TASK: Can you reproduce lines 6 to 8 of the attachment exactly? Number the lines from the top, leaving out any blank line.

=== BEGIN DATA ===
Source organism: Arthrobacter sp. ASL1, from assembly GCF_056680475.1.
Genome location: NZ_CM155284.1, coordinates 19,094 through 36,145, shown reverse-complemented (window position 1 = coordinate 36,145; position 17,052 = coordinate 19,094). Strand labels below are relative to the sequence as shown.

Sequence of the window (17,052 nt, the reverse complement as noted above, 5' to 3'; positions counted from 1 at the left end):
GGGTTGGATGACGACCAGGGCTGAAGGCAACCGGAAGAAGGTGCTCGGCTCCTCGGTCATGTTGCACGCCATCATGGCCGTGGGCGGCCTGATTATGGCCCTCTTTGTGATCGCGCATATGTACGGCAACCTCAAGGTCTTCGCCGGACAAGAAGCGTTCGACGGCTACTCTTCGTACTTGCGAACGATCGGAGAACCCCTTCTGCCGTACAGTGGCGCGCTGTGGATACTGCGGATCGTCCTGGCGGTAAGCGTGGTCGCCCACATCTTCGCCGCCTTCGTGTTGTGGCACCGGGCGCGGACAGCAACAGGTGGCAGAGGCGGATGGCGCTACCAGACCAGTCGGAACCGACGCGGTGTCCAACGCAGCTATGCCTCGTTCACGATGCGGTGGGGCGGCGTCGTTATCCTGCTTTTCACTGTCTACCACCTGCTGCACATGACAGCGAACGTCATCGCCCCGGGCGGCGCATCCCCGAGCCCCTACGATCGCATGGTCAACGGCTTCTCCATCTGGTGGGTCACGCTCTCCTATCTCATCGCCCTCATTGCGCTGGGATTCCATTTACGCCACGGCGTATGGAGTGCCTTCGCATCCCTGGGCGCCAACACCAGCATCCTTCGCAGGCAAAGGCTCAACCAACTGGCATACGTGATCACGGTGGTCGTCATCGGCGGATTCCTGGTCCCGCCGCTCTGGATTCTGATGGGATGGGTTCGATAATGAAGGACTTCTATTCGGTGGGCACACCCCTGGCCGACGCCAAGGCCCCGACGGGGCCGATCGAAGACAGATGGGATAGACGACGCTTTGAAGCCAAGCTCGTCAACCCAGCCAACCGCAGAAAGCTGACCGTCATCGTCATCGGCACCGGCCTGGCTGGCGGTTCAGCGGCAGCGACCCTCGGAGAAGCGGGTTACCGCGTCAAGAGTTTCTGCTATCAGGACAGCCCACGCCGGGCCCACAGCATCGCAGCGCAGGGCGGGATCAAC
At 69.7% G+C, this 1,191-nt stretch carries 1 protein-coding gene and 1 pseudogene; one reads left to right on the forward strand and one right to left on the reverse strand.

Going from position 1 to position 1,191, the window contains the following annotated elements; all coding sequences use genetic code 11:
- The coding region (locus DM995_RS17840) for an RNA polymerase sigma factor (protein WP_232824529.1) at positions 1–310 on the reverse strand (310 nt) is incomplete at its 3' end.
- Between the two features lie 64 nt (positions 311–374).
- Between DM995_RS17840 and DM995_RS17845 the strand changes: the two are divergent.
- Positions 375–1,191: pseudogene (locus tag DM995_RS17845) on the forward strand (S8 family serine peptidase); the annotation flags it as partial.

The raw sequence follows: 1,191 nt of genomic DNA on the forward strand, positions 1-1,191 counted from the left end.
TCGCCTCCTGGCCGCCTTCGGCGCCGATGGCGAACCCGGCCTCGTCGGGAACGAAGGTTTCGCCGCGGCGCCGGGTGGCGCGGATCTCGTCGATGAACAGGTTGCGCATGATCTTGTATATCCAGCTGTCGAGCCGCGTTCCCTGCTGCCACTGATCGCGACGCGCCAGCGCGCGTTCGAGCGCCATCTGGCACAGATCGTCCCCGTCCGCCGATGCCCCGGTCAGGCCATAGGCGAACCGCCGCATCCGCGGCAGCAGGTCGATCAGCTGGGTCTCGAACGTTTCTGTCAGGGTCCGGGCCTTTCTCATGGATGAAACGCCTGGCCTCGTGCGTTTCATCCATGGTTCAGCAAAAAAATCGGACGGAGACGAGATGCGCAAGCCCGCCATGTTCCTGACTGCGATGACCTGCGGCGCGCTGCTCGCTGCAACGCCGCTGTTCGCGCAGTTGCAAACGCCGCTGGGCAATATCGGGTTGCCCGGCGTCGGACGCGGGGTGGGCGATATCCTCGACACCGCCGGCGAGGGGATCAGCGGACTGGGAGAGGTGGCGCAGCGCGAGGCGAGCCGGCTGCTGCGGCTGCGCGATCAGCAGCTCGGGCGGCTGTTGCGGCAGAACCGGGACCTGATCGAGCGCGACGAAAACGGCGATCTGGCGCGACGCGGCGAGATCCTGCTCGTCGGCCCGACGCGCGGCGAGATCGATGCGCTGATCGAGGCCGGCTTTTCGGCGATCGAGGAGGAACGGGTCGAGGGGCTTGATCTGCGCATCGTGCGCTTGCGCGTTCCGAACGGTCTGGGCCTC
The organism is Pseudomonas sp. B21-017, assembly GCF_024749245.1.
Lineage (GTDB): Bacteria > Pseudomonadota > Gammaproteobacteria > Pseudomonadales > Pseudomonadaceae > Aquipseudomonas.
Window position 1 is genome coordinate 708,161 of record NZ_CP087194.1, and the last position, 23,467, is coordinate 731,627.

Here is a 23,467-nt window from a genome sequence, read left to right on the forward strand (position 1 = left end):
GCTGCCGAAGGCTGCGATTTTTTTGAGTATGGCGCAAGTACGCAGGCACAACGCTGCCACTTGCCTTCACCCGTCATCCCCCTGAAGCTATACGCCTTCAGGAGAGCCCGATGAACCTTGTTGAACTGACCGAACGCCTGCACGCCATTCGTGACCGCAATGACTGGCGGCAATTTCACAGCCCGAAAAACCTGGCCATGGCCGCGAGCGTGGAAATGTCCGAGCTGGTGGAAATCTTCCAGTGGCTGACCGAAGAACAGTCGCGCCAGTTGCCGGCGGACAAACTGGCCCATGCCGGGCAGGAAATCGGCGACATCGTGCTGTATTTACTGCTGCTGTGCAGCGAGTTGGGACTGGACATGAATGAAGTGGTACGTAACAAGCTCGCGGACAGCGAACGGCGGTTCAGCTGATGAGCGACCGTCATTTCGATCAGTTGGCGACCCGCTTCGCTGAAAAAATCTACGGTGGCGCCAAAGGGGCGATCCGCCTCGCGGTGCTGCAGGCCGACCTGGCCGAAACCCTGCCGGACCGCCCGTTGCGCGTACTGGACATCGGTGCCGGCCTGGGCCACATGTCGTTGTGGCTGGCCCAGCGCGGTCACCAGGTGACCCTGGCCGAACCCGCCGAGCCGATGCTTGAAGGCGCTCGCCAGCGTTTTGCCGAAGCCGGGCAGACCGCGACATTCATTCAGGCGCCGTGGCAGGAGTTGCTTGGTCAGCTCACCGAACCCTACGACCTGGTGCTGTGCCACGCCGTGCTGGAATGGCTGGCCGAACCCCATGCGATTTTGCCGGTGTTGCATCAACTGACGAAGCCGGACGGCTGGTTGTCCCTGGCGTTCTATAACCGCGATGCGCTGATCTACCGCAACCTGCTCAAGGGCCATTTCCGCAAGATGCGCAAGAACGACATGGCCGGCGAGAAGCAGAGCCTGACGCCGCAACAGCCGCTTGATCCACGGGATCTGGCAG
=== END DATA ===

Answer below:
Going from position 1 to position 1,191, the window contains the following annotated elements; all coding sequences use genetic code 11:
- The coding region (locus DM995_RS17840) for an RNA polymerase sigma factor (protein WP_232824529.1) at positions 1–310 on the reverse strand (310 nt) is incomplete at its 3' end.
- Between the two features lie 64 nt (positions 311–374).